There's a huge Jamaican and West Indian population in the western part of Broward County. Driving north and south along U.S. 441 near Sunrise Boulevard is a dangerous proposition for an ethnic-food enthusiast. Caribbean markets, roti shops that sell the Jamaican version of south Asian flat bread, and Jamaican bakeries easily distract the eye from the road. An endless stream of Caribbean restaurants boasting island-style cooking and under-$5 lunch specials kept us driving in the far right of the three-lane road, ready to pull off and get eating.

Although South Florida is often treasured for its endless beaches and pristine weather, the myriad people who over the decades have moved here in search of a better life, bringing their culture and cuisine with them, are what really makes the area special. Consider driving west the next time you're hungry.

Wayne Hammond, owner of Hammond's Bakery, says part of the reason so many Jamaicans now call Lauderhill home is due to the bus terminal on 12th Street and NW 47th Avenue.

"It gave people the ability to move about, to get to work," he says. "When Jamaican businesses started opening there — you had bakeries, restaurants, grocery stores."

In a shopping center directly across U.S. 441 sits Aunt I's Jamaican Restaurant, which has another outpost in Miami Gardens, according to owner Cary Grant. The I comes from his mother, Inez Grant, who had moved the family from Kingston to South Florida a decade earlier.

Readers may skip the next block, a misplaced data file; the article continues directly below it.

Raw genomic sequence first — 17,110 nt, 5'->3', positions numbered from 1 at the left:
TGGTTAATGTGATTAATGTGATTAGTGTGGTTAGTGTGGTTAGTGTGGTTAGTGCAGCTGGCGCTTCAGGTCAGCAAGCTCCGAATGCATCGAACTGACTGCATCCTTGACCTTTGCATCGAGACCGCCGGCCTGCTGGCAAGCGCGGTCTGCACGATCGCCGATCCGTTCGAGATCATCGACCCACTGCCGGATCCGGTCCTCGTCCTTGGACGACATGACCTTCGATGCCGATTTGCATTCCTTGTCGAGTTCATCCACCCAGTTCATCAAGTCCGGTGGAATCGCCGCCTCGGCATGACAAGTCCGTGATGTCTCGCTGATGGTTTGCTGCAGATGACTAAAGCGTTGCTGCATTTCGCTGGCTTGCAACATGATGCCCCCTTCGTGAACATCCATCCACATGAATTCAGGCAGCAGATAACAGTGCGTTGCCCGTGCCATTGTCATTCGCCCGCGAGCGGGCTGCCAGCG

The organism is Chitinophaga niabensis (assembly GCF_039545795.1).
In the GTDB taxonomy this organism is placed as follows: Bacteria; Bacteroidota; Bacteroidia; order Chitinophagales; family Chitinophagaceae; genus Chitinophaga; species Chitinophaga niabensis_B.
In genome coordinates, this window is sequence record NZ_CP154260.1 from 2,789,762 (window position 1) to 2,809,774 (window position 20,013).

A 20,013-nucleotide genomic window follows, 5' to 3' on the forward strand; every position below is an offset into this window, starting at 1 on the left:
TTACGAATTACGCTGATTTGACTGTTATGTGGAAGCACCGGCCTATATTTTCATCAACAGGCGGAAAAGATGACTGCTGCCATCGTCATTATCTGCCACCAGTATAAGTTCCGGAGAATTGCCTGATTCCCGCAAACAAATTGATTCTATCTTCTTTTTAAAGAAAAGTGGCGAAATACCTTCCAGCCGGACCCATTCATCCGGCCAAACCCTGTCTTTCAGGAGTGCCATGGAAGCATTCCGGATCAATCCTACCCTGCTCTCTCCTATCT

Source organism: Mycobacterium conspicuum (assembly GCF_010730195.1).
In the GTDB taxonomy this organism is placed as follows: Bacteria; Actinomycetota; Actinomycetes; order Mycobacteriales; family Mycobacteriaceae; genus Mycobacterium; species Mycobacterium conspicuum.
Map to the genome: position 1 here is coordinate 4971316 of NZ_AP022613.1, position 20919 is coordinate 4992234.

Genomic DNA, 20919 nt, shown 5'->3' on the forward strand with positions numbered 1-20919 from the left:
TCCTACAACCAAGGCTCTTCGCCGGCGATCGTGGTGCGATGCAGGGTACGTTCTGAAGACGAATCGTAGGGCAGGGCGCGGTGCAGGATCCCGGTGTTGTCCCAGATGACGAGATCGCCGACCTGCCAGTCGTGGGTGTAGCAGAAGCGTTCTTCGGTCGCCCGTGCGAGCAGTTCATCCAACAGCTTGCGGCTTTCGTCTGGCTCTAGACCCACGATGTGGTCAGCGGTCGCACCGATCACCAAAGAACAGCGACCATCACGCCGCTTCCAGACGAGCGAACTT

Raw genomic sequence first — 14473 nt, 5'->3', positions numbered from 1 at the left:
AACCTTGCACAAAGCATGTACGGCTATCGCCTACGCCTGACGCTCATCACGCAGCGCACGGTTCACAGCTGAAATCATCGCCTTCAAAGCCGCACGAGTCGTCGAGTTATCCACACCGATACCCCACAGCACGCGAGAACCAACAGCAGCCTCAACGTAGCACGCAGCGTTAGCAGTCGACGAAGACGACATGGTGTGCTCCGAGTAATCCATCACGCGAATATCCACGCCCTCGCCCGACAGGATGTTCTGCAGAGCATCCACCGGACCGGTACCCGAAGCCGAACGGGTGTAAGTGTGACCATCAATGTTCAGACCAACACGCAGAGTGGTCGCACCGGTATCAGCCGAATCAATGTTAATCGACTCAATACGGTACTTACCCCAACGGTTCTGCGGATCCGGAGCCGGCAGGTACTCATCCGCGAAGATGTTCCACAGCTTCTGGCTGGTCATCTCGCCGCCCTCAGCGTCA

For a slideshow of Auntie I's Jamaican Restaurant, click here.

"Our original business was suit manufacturing, but my mother was always known for her cooking," Grant says. "When she came to America, her thing was she always wanted to open her own restaurant."

So Inez began cooking out of her house while Cary and his older brother, Winston, ran around the neighborhood making deliveries.

The oxtail and curried goat are still prepared according to his mother's recipes. Both can be had with two sides: rice and pigeon peas, and sweet stewed cabbage with carrot for a mere $11.49. The oxtail meat was fall-apart tender with rich, slippery chunks of fat clinging to each bite. Grant wouldn't give up his mother's oxtail recipe, but he offered a peek into how the curried goat, a deep greenish stew with chunks of fork-tender meat attached to bone, is made.

"You have to boil the curry [powder] to a very high temperature for it to break down," he says. "Sometimes you even have to burn it in a pan."

After that, the curry-powder slurry is added to a pressure cooker with black pepper, onions, and garlic and cooked for 45 minutes to an hour.

Few communities seem as adept at making more with less as Jamaicans. They know how to make use of secondary cuts; the daily specials at Aunt I's on a weekday afternoon were stewed cow foot and goat head.

The story of Hammond's Bakery bears many similarities to Aunt I's. Wayne's parents, who owned two bakeries in Jamaica called Hammond's Finger Lickin' Good, relocated the family to South Florida in 1979 so the children could attend school.